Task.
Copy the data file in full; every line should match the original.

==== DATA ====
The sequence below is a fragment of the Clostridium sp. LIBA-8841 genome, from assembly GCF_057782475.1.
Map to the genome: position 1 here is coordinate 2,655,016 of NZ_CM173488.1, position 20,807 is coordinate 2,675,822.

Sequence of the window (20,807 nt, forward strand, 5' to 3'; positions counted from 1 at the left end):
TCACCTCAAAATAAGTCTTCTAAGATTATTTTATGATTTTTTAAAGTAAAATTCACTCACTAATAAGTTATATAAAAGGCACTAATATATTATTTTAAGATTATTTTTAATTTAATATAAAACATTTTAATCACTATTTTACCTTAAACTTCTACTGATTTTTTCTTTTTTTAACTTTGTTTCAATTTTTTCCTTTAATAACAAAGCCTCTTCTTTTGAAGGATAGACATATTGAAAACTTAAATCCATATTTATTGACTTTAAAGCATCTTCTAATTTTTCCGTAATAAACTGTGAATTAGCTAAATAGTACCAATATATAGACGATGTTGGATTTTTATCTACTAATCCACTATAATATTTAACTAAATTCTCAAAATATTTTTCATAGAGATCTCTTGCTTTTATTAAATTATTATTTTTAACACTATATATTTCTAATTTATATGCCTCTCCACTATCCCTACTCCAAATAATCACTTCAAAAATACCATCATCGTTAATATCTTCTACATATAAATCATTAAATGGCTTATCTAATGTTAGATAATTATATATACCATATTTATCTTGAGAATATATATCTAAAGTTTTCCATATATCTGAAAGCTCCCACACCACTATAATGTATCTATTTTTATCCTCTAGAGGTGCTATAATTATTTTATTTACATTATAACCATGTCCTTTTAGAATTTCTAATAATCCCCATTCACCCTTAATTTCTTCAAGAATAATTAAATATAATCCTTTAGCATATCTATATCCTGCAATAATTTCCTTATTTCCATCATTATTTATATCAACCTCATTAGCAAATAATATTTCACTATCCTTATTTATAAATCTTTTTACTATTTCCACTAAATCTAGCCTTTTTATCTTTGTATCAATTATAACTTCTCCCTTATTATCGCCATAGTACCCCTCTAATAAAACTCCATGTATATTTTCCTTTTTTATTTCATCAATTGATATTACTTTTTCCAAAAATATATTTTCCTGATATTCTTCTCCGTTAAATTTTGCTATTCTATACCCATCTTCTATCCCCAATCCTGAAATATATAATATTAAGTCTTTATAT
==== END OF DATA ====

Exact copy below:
The sequence below is a fragment of the Clostridium sp. LIBA-8841 genome, from assembly GCF_057782475.1.
Map to the genome: position 1 here is coordinate 2,655,016 of NZ_CM173488.1, position 20,807 is coordinate 2,675,822.

Sequence of the window (20,807 nt, forward strand, 5' to 3'; positions counted from 1 at the left end):
TCACCTCAAAATAAGTCTTCTAAGATTATTTTATGATTTTTTAAAGTAAAATTCACTCACTAATAAGTTATATAAAAGGCACTAATATATTATTTTAAGATTATTTTTAATTTAATATAAAACATTTTAATCACTATTTTACCTTAAACTTCTACTGATTTTTTCTTTTTTTAACTTTGTTTCAATTTTTTCCTTTAATAACAAAGCCTCTTCTTTTGAAGGATAGACATATTGAAAACTTAAATCCATATTTATTGACTTTAAAGCATCTTCTAATTTTTCCGTAATAAACTGTGAATTAGCTAAATAGTACCAATATATAGACGATGTTGGATTTTTATCTACTAATCCACTATAATATTTAACTAAATTCTCAAAATATTTTTCATAGAGATCTCTTGCTTTTATTAAATTATTATTTTTAACACTATATATTTCTAATTTATATGCCTCTCCACTATCCCTACTCCAAATAATCACTTCAAAAATACCATCATCGTTAATATCTTCTACATATAAATCATTAAATGGCTTATCTAATGTTAGATAATTATATATACCATATTTATCTTGAGAATATATATCTAAAGTTTTCCATATATCTGAAAGCTCCCACACCACTATAATGTATCTATTTTTATCCTCTAGAGGTGCTATAATTATTTTATTTACATTATAACCATGTCCTTTTAGAATTTCTAATAATCCCCATTCACCCTTAATTTCTTCAAGAATAATTAAATATAATCCTTTAGCATATCTATATCCTGCAATAATTTCCTTATTTCCATCATTATTTATATCAACCTCATTAGCAAATAATATTTCACTATCCTTATTTATAAATCTTTTTACTATTTCCACTAAATCTAGCCTTTTTATCTTTGTATCAATTATAACTTCTCCCTTATTATCGCCATAGTACCCCTCTAATAAAACTCCATGTATATTTTCCTTTTTTATTTCATCAATTGATATTACTTTTTCCAAAAATATATTTTCCTGATATTCTTCTCCGTTAAATTTTGCTATTCTATACCCATCTTCTATCCCCAATCCTGAAATATATAATATTAAGTCTTTATAT